|Bachman Turner Overdrive - Not Fragile|
|Music Disc Reviews DTS 5.1 CD|
|Written by Richard Elen|
|Tuesday, 25 November 1997|
Many of the DTS-encoded 5.1 CDs we receive here for review are on Brad Miller’s High Definition Surround (HDS) label. Bachman Turner Overdrive’s Not Fragile is one of these. HDS’ releases cover the whole gamut, from reissues of quad classics through modern 5.1 remixes of classic albums to recordings originally intended for the 5.1 surround environment – and a lot of the time, I find myself wanting to be clearer about exactly which of these one is hearing.
In the case of this high-energy rock band’s best-known album (containing what I seem to recall was their sole real hit, "You Ain’t Seen Nothing Yet"), I immediately noticed that the album has a center-front channel, unlikely for a quad mix, yet the structure of the mix in other ways seems to suggest that we are listening to a surround master from a quarter-century ago. I would really like a significantly greater degree of surround information in the liner notes! Exactly what is the history of this album’s sound mix?
Most of the album has a similar approach to surround placement. Since Not Fragile was originally made in 1974, there would have been at least 16 and possibly 24 tracks to spread around the room. The primary guitar parts are split left and right front, with the drums spread across the front stage in a fairly standard fashion. The surrounds are then used for additional guitar work, often with two solo guitar parts during the course of a song, and for ambience/reverb and some effects, such as a repeat echo on a vocal part that pops out of various speakers in "Rock Is My Life." The overall effect is entirely satisfying, if you still find this kind of material as fulfilling as you did in the mid-‘70s, which I am afraid I generally don’t (though there are some exceptions – watch this space for some really cool stuff in the coming months!).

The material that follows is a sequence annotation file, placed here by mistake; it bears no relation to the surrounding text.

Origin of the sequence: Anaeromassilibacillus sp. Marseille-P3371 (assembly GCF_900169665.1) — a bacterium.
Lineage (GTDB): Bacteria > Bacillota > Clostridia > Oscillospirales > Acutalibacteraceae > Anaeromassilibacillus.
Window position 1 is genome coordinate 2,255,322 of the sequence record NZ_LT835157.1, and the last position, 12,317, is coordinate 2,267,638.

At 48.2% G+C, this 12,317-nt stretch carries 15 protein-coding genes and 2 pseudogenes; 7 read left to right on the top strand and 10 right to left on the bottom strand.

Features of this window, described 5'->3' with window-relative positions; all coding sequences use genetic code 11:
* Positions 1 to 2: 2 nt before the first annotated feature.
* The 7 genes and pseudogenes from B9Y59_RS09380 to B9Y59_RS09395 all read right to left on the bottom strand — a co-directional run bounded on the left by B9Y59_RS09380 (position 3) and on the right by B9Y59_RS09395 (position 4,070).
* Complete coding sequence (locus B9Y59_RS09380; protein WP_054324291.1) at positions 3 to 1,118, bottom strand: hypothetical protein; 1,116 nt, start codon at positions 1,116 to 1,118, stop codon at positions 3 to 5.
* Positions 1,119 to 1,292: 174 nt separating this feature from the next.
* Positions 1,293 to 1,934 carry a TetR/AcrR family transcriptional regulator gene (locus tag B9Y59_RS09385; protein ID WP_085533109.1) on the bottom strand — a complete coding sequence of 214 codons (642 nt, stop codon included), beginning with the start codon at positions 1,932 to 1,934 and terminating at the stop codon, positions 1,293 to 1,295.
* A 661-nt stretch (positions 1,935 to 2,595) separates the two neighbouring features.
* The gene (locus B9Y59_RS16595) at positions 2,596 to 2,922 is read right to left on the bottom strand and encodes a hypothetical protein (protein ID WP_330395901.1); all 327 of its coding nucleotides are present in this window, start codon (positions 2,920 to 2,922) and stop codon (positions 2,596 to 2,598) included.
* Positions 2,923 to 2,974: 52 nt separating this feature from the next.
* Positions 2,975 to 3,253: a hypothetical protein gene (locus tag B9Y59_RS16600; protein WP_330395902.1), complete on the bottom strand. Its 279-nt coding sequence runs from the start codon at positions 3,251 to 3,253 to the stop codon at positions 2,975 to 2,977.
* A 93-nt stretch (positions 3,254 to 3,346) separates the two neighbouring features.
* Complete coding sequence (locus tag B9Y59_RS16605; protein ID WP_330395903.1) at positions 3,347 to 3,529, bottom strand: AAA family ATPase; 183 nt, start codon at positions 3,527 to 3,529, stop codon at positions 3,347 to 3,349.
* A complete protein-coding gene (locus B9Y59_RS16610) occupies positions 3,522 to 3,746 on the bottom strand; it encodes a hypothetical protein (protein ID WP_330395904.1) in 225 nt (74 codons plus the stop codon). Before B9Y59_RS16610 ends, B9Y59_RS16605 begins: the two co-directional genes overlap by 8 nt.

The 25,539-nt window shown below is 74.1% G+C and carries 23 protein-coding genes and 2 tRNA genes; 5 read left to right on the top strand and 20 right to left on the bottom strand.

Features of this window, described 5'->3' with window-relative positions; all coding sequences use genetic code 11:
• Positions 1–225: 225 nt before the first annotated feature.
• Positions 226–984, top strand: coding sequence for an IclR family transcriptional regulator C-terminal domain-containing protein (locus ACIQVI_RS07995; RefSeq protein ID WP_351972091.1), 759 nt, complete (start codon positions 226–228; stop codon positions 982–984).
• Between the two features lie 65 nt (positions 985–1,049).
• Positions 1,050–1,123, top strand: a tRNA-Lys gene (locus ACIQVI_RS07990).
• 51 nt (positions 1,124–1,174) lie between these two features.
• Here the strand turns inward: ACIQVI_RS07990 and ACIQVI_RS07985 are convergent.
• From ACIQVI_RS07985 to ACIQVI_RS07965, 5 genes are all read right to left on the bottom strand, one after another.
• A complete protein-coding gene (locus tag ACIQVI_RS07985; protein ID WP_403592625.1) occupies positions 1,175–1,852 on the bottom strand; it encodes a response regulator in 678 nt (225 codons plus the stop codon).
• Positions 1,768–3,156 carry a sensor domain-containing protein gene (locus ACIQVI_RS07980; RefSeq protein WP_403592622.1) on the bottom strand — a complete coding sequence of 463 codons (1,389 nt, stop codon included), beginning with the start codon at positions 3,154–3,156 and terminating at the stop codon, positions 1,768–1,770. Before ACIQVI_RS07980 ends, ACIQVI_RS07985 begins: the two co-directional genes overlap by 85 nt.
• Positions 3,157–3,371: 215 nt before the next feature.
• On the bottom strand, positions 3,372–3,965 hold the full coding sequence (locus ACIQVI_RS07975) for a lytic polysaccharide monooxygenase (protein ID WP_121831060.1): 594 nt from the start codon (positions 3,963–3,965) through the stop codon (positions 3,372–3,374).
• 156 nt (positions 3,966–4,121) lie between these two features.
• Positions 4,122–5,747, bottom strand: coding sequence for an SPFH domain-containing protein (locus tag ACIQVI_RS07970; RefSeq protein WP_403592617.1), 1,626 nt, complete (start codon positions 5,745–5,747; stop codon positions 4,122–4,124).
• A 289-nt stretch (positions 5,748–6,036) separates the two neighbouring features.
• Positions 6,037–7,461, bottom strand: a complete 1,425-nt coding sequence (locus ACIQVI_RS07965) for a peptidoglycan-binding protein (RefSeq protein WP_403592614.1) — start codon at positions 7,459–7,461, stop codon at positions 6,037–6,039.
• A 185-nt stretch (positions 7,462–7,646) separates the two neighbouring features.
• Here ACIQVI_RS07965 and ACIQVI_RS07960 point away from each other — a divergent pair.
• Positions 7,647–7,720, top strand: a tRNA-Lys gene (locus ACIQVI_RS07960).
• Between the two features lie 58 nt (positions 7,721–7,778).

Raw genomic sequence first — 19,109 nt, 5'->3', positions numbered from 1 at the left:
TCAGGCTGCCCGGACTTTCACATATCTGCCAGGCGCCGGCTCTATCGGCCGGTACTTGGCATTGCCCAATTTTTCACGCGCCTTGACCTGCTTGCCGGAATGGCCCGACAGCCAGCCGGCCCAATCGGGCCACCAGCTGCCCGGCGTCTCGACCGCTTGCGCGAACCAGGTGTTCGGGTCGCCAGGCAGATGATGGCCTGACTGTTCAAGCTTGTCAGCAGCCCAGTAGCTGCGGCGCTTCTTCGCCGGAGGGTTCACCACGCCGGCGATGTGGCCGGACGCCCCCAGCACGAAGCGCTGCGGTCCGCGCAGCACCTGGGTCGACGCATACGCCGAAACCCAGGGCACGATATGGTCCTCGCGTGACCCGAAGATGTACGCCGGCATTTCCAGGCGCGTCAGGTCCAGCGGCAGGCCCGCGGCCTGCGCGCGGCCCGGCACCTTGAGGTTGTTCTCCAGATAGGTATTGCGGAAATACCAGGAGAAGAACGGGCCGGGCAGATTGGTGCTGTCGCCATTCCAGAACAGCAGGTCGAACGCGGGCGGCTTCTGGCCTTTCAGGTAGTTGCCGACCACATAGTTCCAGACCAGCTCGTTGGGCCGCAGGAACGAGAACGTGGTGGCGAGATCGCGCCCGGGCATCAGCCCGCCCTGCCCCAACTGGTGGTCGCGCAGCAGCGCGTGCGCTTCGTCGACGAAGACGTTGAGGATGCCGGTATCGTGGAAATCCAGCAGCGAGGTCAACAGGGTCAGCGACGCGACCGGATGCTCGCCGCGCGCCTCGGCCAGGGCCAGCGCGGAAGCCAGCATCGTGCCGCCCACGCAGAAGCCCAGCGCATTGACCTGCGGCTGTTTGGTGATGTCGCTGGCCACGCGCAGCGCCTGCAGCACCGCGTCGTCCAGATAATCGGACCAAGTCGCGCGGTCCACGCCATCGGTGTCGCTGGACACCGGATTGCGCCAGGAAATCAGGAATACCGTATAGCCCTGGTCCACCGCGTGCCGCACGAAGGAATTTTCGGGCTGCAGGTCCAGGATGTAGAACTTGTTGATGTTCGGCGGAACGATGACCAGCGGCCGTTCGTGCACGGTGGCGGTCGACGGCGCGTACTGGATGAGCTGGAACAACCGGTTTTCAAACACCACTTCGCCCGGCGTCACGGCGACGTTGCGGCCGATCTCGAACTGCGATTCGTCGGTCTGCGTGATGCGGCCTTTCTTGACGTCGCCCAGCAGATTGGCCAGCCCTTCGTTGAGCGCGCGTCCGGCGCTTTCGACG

"You Ain’t Seen Nothing Yet" is, of course, the main draw for this album, and although I never owned it in stereo, the surround mix seems largely to do it justice, although perhaps it’s a little thinner on the ground than my memory of the stereo version. This is not particularly unusual (the same discovery led some producers to return to mono for more punch and impact years ago), but this kind of material lacks the instrumental (or musical) "density" that makes for a really enveloping surround mix. There is a strange out-of-control tape-loop repeat feeding back around two-and-a-half minutes into the song, which is a little disconcerting but presumably is deliberate.
I was criticized recently for being too nice about one particular revivified quad mix now available on DTS-encoded CD. These mixes were often handled by people other than those involved in mixing the stereo or mono masters. These were, of course, the main focus, the complaining letter-writer reminds me, and they often had significant technical problems. This criticism has some validity, but to assume that the same problems inevitably bedevil these 5.1 DTS reissues very much undervalues the work performed by the team at HDS. These technicians transfer and massage aging quad masters with the highest quality digital audio equipment and turn them into something worth listening to on today’s digital 5.1 systems. Using modern techniques, a lot of the noise can be dealt with in the digital domain, for example, revealing lost dynamic range and subtlety.
In addition, quite often those quad mixes were really not at all bad. Engineers and producers then, as now, were interested in experimentation and trying new techniques, which quite frequently worked. Some of those engineers went on to make names for themselves in later years. Interestingly, we see that the assistant on the BTO mixes was one Richard Dashut, now a partner at 5.1 Entertainment, one of the main organizations poised to release 5.1 music – both classic and modern – on DVD over the coming months. He obviously felt surround was worth the effort – and, I think, so do we.